Sesame Street launches TV show for children affected by Syrian civil war
Late bloomer Nick Kroll’s Brief But Spectacular journey through puberty
Judy Woodruff: Tonight's Brief But Spectacular features comedian Nick Kroll.
He mined the hilarious and mortifying experiences of adolescence to create the animated Netflix series "Big Mouth."
Although it is a period of life some of us would prefer to forget, Kroll says it has been healthy to revisit his past.
Nick Kroll: "Big Mouth" is my animated TV show on Netflix. It is about my journey through puberty with my best friend, Andrew Goldberg. It's based on our childhoods.
Andrew became a writer for "Family Guy," and I became a comedian, and then we came back together 30 years after we met to create this show.
We knew from the beginning that we wanted this to be animated. We felt like we wanted adults to voice the kids. I think I voice over 30 characters on the show.
There is the voice of Nick. This is Nick's voice.
There is the Hormone Monster, who is Maurice.
There's Coach Steve. Hey, what's up everybody? I'm Coach Steve.
There is the Jansen twins. They are two twins.
There's a little Ladybug. And Ladybug will tell you what's what on a daily daily.
And I don't know. There's like 25 more voices.
The tone of the show is very dirty, but I think it is equally weighted with an incredible warmth and sincerity.
Actress: You're actually kind of fun.
Actor: You think so?
Actor: Should we like, I don't know, take a picture?
Actress: Yes, go for it. You're very photogenic from that angle. Not that one. Yes.
Actor: This one?
Actress: Yes, a little to the right, and go. Hunk alert.
Actor: What's that?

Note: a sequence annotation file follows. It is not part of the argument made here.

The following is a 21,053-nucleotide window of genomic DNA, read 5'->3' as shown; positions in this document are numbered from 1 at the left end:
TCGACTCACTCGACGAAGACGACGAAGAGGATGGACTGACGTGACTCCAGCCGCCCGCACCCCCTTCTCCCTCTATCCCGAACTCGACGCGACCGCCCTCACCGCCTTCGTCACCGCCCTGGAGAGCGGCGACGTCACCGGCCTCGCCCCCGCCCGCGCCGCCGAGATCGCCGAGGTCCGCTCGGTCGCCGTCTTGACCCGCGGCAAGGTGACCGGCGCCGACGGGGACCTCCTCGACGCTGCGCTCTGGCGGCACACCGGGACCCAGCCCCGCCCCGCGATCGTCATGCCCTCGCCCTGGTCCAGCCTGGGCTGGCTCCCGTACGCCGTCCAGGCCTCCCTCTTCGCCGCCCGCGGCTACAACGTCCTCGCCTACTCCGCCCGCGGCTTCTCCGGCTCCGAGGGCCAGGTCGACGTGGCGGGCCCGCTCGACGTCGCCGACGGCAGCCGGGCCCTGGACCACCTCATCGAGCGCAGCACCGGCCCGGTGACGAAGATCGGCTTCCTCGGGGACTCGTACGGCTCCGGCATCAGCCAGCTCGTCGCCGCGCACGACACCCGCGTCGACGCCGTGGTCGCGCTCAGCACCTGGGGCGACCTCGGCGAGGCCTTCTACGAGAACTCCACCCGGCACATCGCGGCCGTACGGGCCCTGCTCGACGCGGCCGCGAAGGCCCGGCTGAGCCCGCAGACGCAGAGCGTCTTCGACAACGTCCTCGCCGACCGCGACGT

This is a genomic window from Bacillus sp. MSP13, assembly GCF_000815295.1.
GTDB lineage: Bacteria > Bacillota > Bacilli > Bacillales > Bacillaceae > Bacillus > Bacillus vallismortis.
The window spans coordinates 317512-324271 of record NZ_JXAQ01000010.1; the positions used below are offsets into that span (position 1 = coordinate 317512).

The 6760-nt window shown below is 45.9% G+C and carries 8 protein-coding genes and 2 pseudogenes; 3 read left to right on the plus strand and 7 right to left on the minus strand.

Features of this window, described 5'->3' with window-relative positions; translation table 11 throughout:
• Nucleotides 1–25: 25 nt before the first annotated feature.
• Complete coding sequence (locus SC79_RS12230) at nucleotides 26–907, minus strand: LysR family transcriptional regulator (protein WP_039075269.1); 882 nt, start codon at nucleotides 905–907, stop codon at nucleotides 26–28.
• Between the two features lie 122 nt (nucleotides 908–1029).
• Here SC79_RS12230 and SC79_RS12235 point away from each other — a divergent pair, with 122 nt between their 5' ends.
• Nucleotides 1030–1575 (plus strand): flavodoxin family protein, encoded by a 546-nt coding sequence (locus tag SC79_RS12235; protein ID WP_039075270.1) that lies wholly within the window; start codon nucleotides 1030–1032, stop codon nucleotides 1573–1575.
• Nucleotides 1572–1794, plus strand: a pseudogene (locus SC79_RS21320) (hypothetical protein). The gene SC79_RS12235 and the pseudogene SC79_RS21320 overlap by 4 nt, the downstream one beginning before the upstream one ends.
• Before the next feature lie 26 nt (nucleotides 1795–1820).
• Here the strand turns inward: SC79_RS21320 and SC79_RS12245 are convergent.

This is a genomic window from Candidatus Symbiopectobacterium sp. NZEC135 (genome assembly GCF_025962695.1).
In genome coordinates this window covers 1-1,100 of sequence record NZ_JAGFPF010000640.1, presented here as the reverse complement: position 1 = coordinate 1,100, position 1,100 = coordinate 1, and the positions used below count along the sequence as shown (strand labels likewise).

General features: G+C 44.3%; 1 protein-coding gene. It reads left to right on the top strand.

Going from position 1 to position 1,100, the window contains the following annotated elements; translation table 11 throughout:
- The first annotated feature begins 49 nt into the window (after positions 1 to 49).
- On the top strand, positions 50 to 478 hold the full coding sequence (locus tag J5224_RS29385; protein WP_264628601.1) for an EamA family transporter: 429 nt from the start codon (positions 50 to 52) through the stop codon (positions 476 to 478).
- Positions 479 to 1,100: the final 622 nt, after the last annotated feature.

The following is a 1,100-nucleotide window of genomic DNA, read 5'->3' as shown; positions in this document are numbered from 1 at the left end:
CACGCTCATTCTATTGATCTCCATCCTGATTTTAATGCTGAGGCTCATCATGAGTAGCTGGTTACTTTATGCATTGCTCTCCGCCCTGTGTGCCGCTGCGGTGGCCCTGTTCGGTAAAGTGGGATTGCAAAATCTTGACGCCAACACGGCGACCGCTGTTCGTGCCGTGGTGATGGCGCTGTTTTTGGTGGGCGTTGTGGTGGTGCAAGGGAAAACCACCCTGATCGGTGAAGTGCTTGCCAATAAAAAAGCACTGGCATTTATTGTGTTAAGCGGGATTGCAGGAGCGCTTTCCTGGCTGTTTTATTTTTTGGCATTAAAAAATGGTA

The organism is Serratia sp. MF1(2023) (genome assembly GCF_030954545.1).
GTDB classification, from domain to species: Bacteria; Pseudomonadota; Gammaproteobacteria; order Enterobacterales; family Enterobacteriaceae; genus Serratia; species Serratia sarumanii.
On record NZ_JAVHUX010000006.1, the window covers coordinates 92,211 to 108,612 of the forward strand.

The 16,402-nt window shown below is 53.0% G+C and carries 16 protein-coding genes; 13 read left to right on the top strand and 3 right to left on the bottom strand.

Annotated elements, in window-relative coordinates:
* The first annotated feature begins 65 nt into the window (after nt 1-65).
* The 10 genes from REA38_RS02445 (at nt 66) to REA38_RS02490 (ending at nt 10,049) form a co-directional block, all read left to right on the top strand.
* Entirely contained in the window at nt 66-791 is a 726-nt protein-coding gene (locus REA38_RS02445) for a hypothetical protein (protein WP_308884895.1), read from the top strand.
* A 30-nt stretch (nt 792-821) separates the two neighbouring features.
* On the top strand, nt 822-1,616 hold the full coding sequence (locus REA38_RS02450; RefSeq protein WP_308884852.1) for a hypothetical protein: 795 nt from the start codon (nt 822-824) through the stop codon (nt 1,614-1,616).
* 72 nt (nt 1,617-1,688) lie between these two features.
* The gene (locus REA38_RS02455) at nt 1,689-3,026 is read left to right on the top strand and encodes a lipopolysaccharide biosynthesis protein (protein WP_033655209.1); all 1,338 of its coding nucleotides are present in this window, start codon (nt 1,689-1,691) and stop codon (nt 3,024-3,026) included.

Actress: That's like an Amber Alert, but also there is a kid missing in a red Mazda.
Actor: Oh, no.
Nick Kroll: Being a late bloomer meant that I just physically matured a lot later than most of my friends. I didn't hit 5 feet until into high school.
Andrew was the earliest bloomer. It didn't take much to realize that Andrew was hitting puberty, because he could grow a mustache and beard in sixth grade.
Whether you were a late bloomer or an early developer, you felt alone, and you felt like you were different.
Season two of "Big Mouth," we introduced a character called the Shame Wizard.
Actor: Surely you knew I was coming?
Nick Kroll: And in writing the show, we realized how much shame played into adolescence and puberty itself.
Actress: I wish I didn't have to wear a bra. What is that, an undershirt?
Nick Kroll: Your body is changing. You're having these different kinds of urges, sexual urges, emotional swings.
What comes with those emotional swings is the feeling of shame.
I was lucky in my family that we did talk about sex, and we had these books called "What's Happening to Me?"
The most gratifying thing about making the show has been hearing from kids and parents and teachers saying that they have watched the show, and it has given them a platform and a vocabulary to talk about what's happening to them.
The show at its core is about making people feel not so alone. As I have made this show, the experience has been incredibly therapeutic in helping me understand who I was and how what I was going through has affected the man that I have become.
My name is Nick Kroll, and this is my Brief But Spectacular take on characters of different ages brought to life.
Judy Woodruff: And you can watch additional Brief But Spectacular episodes on our Web site, PBS.org/NewsHour/Brief.